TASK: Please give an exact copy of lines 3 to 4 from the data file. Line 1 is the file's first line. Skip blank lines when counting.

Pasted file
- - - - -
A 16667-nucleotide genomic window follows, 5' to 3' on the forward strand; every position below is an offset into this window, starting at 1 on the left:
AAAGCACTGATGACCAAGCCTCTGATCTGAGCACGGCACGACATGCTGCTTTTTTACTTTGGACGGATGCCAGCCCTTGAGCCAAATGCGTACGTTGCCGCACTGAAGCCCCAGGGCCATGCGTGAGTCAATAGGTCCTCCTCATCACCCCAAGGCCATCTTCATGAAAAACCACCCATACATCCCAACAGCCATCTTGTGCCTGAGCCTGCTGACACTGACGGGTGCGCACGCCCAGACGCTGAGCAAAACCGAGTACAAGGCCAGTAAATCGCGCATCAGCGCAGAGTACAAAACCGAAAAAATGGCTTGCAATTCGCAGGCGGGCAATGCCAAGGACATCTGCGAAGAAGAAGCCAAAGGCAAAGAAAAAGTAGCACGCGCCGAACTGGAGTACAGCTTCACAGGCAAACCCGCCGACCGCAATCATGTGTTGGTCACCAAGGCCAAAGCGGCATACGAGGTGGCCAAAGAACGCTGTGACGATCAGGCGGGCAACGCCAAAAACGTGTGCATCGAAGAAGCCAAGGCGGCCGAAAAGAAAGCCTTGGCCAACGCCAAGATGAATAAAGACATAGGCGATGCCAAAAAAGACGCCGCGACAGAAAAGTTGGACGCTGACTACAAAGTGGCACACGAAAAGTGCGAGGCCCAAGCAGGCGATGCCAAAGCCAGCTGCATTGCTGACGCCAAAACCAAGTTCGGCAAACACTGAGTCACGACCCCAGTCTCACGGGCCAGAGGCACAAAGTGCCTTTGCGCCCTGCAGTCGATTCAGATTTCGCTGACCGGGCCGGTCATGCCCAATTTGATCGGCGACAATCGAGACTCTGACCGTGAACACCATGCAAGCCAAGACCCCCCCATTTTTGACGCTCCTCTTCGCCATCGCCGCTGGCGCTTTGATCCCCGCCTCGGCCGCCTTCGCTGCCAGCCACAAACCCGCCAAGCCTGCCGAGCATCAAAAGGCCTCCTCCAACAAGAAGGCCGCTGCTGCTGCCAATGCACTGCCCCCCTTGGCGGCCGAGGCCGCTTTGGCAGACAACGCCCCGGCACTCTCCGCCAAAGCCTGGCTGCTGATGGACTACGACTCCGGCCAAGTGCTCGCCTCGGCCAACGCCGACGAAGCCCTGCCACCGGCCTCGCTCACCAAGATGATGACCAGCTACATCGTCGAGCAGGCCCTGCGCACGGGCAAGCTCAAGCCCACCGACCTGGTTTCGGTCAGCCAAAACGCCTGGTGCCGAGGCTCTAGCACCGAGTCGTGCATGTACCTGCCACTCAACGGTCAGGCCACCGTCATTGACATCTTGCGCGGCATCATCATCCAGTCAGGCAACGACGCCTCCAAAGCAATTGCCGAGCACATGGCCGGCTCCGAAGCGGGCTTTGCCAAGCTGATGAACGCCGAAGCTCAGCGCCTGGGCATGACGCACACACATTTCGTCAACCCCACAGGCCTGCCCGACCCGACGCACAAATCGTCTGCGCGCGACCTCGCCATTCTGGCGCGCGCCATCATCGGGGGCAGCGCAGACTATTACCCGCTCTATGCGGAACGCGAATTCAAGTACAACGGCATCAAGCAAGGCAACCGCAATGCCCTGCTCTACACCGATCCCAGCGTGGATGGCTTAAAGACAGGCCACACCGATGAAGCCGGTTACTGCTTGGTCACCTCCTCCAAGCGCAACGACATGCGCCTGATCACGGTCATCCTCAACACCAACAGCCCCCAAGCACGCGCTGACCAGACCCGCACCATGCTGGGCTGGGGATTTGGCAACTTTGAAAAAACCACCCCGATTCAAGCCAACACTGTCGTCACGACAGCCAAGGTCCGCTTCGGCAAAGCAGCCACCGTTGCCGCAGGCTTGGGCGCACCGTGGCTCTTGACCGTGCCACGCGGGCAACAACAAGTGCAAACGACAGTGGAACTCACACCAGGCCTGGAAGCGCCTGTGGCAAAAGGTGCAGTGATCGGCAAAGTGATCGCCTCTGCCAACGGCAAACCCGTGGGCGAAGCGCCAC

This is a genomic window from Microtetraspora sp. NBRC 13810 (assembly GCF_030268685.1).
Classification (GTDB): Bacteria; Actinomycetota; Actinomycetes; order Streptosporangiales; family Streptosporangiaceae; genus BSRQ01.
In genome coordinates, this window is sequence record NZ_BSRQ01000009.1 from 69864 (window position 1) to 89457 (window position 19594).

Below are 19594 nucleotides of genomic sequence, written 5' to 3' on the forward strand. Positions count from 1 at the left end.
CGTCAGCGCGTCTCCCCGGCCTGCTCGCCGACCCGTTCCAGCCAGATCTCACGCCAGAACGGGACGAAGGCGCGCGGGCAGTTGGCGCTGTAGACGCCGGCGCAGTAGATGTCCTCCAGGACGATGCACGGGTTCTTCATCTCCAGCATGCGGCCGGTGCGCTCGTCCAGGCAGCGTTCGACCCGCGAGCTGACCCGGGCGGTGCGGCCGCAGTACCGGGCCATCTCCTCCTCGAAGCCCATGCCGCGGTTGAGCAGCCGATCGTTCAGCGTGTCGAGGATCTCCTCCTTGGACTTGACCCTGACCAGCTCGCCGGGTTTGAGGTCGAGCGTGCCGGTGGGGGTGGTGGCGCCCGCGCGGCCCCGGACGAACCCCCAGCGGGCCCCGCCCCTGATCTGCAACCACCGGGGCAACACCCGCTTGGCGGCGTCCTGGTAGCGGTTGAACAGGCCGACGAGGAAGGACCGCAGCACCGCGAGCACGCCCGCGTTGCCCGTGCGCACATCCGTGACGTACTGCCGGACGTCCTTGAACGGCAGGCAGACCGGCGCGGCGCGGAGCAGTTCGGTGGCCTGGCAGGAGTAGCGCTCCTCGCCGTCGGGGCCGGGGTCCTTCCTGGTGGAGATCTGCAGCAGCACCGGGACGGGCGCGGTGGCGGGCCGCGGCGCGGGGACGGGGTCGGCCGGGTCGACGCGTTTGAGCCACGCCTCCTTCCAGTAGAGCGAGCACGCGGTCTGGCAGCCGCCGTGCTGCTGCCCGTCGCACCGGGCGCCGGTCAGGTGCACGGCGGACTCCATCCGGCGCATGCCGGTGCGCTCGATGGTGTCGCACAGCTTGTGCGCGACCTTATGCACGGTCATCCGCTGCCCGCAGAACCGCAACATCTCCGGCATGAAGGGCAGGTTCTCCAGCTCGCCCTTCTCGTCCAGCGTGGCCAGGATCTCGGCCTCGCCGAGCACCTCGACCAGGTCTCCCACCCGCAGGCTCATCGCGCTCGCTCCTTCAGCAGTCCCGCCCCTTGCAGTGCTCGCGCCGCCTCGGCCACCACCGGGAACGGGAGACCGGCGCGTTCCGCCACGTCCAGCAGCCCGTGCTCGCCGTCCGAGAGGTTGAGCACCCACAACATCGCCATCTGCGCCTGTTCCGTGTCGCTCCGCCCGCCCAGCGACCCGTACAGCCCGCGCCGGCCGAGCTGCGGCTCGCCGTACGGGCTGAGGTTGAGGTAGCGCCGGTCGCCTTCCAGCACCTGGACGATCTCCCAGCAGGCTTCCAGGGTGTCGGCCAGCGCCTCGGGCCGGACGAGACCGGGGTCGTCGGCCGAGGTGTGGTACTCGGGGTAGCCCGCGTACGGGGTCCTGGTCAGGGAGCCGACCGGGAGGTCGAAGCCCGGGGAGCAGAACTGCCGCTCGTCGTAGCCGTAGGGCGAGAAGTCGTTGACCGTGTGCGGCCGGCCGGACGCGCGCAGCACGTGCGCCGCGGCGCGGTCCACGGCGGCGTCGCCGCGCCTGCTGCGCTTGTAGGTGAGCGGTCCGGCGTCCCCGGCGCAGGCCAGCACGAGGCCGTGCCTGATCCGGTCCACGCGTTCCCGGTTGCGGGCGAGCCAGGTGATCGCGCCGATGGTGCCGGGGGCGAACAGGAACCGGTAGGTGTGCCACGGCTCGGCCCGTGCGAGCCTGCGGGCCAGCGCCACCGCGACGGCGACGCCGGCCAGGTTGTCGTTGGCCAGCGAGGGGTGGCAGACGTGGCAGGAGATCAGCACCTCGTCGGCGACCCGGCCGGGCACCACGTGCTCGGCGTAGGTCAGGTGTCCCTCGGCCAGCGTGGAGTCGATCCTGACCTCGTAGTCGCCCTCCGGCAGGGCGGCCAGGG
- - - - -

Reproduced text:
This is a genomic window from Microtetraspora sp. NBRC 13810 (assembly GCF_030268685.1).
Classification (GTDB): Bacteria; Actinomycetota; Actinomycetes; order Streptosporangiales; family Streptosporangiaceae; genus BSRQ01.